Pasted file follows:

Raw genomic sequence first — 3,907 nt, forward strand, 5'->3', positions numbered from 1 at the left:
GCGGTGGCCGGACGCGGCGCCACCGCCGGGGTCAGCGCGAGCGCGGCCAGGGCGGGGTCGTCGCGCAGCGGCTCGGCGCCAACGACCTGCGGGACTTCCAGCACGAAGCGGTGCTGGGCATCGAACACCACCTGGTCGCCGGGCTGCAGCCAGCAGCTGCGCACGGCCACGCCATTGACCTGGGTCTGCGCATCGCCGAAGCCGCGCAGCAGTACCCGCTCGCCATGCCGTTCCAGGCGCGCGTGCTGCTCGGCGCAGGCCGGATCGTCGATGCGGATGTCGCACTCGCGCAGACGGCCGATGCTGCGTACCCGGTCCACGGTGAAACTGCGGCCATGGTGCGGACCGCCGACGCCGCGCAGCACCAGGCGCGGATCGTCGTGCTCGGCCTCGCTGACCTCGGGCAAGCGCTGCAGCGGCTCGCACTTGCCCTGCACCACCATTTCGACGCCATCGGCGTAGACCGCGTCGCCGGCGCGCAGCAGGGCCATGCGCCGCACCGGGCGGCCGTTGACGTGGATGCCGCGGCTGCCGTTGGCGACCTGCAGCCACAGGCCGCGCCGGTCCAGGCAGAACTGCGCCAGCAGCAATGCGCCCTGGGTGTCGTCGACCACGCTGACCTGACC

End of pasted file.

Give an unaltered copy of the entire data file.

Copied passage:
Raw genomic sequence first — 3,907 nt, forward strand, 5'->3', positions numbered from 1 at the left:
GCGGTGGCCGGACGCGGCGCCACCGCCGGGGTCAGCGCGAGCGCGGCCAGGGCGGGGTCGTCGCGCAGCGGCTCGGCGCCAACGACCTGCGGGACTTCCAGCACGAAGCGGTGCTGGGCATCGAACACCACCTGGTCGCCGGGCTGCAGCCAGCAGCTGCGCACGGCCACGCCATTGACCTGGGTCTGCGCATCGCCGAAGCCGCGCAGCAGTACCCGCTCGCCATGCCGTTCCAGGCGCGCGTGCTGCTCGGCGCAGGCCGGATCGTCGATGCGGATGTCGCACTCGCGCAGACGGCCGATGCTGCGTACCCGGTCCACGGTGAAACTGCGGCCATGGTGCGGACCGCCGACGCCGCGCAGCACCAGGCGCGGATCGTCGTGCTCGGCCTCGCTGACCTCGGGCAAGCGCTGCAGCGGCTCGCACTTGCCCTGCACCACCATTTCGACGCCATCGGCGTAGACCGCGTCGCCGGCGCGCAGCAGGGCCATGCGCCGCACCGGGCGGCCGTTGACGTGGATGCCGCGGCTGCCGTTGGCGACCTGCAGCCACAGGCCGCGCCGGTCCAGGCAGAACTGCGCCAGCAGCAATGCGCCCTGGGTGTCGTCGACCACGCTGACCTGACC